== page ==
A “Revisited” blog post indicates that I reread the original and used AI-assisted tools (e.g., Grammarly) to improve grammar and word choice.
Soon, it will be time to (re)turn my attention to grading those exams I gave last Monday. Before becoming a Pullet prize candidate, I must also proofread the exam I am taking tomorrow. I want to start doing my taxes and finish that last group of requests for letters of recommendation. I need to respond to that batch of emails I winnowed from 400 to 50. Oops, I see that it has grown again to 75. And, oh yes, I really should sort through that backlog amassed from those four RSS feeds for those choice articles most worth reading. So much winnowing, separating the wheat from the chaff, and trying to figure out what is “signal” and “signature” and what is “noise.”
Is the resolution to this bottleneck of time demands to download yet another personal productivity tool? The thought makes me smile. Maybe I should reduce all my teaching, writing, and learning experiences to 140 characters or less:) No–that would be a “bit”ter solution.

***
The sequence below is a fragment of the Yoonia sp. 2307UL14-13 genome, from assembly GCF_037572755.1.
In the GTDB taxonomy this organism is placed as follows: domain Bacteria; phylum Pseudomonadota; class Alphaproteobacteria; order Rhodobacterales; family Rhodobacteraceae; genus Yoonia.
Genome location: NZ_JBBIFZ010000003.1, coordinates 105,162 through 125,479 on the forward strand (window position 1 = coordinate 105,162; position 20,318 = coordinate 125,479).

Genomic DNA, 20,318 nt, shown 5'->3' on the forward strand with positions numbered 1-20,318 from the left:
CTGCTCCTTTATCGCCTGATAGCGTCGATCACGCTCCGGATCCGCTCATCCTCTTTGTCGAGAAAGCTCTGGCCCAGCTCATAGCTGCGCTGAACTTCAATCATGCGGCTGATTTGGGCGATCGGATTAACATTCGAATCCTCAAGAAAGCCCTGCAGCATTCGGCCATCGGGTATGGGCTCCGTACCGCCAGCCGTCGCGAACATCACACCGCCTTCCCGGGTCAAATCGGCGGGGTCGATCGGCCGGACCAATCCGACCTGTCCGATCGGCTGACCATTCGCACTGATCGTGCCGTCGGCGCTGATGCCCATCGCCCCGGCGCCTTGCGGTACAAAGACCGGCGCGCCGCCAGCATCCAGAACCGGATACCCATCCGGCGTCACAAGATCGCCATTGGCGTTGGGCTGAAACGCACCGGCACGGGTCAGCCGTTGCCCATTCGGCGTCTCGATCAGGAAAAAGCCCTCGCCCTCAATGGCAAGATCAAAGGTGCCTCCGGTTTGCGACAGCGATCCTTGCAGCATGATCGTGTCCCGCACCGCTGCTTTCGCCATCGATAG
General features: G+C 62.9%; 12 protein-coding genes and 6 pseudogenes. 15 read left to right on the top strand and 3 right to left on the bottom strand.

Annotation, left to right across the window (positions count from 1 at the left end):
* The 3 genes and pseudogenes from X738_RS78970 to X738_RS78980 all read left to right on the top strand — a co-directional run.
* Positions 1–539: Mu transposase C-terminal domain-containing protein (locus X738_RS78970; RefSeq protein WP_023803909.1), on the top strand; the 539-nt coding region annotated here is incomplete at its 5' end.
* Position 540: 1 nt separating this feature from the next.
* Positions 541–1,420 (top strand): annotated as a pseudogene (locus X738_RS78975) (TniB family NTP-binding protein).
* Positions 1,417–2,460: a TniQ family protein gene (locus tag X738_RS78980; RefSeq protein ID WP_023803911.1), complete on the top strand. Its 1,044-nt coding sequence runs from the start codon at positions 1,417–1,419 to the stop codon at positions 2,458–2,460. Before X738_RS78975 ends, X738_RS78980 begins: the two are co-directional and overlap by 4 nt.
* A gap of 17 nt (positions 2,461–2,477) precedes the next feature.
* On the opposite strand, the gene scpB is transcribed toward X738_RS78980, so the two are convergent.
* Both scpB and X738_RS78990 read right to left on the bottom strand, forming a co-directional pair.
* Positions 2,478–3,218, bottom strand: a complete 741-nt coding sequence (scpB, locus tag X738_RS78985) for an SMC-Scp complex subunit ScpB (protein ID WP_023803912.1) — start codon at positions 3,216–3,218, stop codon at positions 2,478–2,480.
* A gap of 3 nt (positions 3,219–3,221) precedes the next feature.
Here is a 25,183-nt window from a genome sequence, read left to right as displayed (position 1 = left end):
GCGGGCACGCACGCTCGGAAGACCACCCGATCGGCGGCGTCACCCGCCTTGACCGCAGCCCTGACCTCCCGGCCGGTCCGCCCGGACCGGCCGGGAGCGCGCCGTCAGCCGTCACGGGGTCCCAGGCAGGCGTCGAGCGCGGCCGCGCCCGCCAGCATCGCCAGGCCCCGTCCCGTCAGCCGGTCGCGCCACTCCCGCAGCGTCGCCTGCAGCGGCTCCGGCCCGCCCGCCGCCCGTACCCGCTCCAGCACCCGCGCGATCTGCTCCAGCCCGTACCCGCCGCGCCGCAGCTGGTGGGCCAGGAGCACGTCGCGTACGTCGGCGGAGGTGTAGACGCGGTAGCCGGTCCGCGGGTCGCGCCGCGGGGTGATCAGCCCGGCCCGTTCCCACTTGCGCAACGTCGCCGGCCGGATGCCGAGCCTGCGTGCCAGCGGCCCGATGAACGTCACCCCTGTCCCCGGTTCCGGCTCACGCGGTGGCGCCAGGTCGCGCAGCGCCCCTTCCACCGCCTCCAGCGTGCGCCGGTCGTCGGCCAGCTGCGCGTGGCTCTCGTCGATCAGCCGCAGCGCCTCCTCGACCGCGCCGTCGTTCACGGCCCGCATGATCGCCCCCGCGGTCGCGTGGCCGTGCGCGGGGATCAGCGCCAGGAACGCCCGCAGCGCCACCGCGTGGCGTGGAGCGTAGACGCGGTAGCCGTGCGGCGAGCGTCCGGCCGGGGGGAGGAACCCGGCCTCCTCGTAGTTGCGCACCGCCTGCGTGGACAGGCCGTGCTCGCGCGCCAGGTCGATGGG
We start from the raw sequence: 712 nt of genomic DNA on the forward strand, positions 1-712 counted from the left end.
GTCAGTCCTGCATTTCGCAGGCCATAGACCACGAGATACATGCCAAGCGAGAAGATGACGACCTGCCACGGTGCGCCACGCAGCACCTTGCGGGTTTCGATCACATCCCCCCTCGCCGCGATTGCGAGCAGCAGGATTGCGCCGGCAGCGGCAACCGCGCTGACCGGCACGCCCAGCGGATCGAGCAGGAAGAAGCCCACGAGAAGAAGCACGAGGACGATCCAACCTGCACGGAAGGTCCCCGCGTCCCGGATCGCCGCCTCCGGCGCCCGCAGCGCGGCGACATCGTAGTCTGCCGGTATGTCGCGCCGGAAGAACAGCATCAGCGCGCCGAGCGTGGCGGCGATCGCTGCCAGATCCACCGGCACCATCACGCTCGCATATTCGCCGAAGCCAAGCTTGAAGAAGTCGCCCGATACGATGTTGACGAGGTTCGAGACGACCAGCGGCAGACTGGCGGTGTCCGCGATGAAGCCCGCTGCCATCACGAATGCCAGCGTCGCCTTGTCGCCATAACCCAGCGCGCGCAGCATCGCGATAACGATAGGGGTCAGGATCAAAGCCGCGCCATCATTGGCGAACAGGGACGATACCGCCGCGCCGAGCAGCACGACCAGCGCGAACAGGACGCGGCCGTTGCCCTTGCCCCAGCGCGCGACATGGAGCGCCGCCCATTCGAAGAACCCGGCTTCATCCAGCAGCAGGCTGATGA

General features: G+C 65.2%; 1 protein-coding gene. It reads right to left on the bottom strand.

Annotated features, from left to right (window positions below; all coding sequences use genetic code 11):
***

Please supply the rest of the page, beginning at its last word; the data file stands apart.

Perhaps I should succumb to all the sleep-learning come-ons? OOOH—Google just gagged a gaggle of sources. So much trash it makes me both laugh and cry. Hopefully, I am making some headway in teaching my students the habits epitomized by Scott Lillenfeld’s ten commandments for helping students distinguish between science and pseudoscience.
Maybe sleeping (more or less?) is the solution? Or perhaps I am a prisoner of my multifaceted learning styles (or my MBTI type). Puzzling.
I just finished reading a blog on “information overload.” Interesting that it is a “recycled”/ “repackaged” article from 2006. I’m unconvinced that the solution to my overload problem is technological (e.g., mail filters). A large part of my “problem” — if it is a problem—is wide-ranging intellectual curiosity and interests, a lack of self-discipline, and using the former as a rationalization for the latter! Sometimes, a tracking tool I recently learned about is a valuable eye-opener to document paths I’ve meandered. Still, I don’t think I need (or should have to download) freedom to liberate my ability to focus on the tasks. Free will should need no such crutch.
Time to play with the dog.